‘Take your meds’ texts could help manage HIV

"Real-time reminders" significantly improve the likelihood that HIV patients will take their medication, researchers say. "This approach appears promising for managing HIV and other chronic diseases and warrants further investigation and adaptation in other settings." (Credit: Jhaymesisviphotography/Flickr)

Sending simple text messages to patients to remind them to take their medication when they miss a dose is a “promising approach” in the management of HIV and other chronic diseases, a study in China suggests.

The findings show that “real-time reminders” significantly improve antiretroviral therapy (ART) adherence. “This approach appears promising for managing HIV and other chronic diseases and warrants further investigation and adaptation in other settings,” the study says.

Researchers working with colleagues in China provided patients in Nanning, China, who were receiving ART, with a medication device that electronically records the date and time of each container opening.

Patients in the intervention group received individualized reminders each time they failed to open the device by 30 minutes past the dose-taking time. To protect disclosure of HIV status, the text messages were personalized, with subjects selecting from a list of options such as, “carry on, carry on!” and “be healthy, have a happy family.”

‘Smart’ messages

When seen monthly in the clinic, intervention participants with adherence rates lower than 95 percent received a behavioral counseling session, informed by their adherence data from the previous month, to improve their medication adherence.

Six months into the intervention, 87 percent of the intervention group achieved optimal adherence to the medication regime, compared to 52 percent of the control group.

While some scheduled reminders delivered to mobile phones previously have been shown to improve adherence (although the evidence is mixed on the efficacy of such reminders, since some patients find them annoying), this is the first study to demonstrate the impact of reminders that are triggered by patient lapses.

“This finding adds to the growing evidence regarding the potential of wireless technologies generally as an adherence tool, while highlighting the unique benefit of ‘smart messages’—reminders that communicate in real time with patients based on pill-taking actions, allowing them to quickly adjust their behavior to improve adherence,” write the authors, led by Lora Sabin, associate professor of global health at Boston University’s School of Public Health.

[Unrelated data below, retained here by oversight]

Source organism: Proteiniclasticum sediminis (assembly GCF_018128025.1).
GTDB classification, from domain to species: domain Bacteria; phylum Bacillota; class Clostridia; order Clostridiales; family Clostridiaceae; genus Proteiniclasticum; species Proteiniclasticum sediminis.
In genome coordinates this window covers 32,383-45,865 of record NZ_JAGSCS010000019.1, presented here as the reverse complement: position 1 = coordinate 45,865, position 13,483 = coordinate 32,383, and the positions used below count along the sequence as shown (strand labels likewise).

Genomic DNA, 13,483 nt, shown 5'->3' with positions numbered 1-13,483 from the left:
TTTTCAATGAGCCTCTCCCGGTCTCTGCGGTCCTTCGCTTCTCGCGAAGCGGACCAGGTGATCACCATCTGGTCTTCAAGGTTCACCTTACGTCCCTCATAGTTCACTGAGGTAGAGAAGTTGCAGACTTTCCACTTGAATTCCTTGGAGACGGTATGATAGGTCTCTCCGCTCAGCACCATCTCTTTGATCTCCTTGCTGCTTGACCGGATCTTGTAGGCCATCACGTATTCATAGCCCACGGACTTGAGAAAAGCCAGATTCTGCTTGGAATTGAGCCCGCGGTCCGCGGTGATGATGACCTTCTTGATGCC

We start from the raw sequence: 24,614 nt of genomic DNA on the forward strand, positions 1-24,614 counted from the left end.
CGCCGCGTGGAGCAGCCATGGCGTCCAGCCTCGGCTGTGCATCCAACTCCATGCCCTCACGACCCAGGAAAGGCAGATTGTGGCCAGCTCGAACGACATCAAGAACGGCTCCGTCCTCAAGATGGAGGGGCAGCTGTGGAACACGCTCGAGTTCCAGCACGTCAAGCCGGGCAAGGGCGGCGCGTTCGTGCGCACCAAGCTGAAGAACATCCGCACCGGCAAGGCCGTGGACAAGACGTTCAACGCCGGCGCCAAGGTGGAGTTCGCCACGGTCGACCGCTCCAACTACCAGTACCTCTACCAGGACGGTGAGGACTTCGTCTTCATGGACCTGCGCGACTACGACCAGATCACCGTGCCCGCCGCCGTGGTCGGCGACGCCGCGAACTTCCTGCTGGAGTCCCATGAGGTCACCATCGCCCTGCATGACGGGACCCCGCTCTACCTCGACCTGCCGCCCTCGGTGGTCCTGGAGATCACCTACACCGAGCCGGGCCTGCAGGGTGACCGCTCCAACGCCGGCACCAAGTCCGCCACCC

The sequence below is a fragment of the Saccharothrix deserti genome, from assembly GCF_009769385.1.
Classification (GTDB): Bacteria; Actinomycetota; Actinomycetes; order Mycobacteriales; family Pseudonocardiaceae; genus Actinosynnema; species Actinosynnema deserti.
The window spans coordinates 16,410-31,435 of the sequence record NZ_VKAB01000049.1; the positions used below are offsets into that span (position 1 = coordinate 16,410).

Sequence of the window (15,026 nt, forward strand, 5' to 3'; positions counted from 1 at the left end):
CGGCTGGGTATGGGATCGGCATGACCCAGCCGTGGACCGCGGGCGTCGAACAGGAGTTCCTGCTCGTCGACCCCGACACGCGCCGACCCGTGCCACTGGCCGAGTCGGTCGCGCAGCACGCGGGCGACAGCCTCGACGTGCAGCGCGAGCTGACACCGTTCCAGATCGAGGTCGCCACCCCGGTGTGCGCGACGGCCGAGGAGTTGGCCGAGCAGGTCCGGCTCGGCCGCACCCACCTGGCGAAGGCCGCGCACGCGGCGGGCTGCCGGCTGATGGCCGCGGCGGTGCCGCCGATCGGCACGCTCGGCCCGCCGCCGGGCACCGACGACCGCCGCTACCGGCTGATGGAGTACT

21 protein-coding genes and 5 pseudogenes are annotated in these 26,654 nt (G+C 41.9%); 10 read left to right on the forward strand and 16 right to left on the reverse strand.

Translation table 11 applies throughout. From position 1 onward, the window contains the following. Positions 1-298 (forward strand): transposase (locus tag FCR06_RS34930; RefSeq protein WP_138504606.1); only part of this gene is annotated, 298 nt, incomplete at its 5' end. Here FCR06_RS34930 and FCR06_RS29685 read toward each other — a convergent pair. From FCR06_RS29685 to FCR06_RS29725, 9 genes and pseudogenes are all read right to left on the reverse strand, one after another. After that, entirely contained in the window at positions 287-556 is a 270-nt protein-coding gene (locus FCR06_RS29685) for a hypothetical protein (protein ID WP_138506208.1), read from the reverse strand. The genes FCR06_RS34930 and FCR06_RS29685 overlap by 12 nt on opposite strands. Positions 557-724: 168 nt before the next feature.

Dose-taking management

Addressing the concern that the reminders could paradoxically train patients to take their medicines only in response to a reminder, the authors note that the proportion of doses taken prior to the 30-minute mark “increased markedly” during the intervention period.

“This suggests that the intervention improved participants’ dose-taking self-management behavior in advance of a reminder,” they write.


The authors say the study, published in the Journal of Acquired Immune Deficiency Syndromes, did not detect “meaningful differences” in HIV viral suppression or disease progression between the intervention and control groups, in part because the study population was “relatively treatment-experienced” and doing well in terms of levels of viral suppression and CD4-cell counts.

Future research should include larger sample sizes and patients who initiating ART for the first time.

Other researchers from Boston University; Ditan Hospital in Beijing, China; the Research Center for Public Health at Tsinghua University School of Medicine, Beijing; the AIDS Division, Guangxi Centers for Disease Control and Prevention; and the Center for Global Health, Massachusetts General Hospital contributed to the work.

Most of the BU-based team members are continuing work on adherence to ART medications in a newly funded study in Uganda, which focuses on pregnant and postpartum women. Lisa Messersmith, associate professor of global health, is Sabin’s co-primary investigator on that study.

Source: Boston University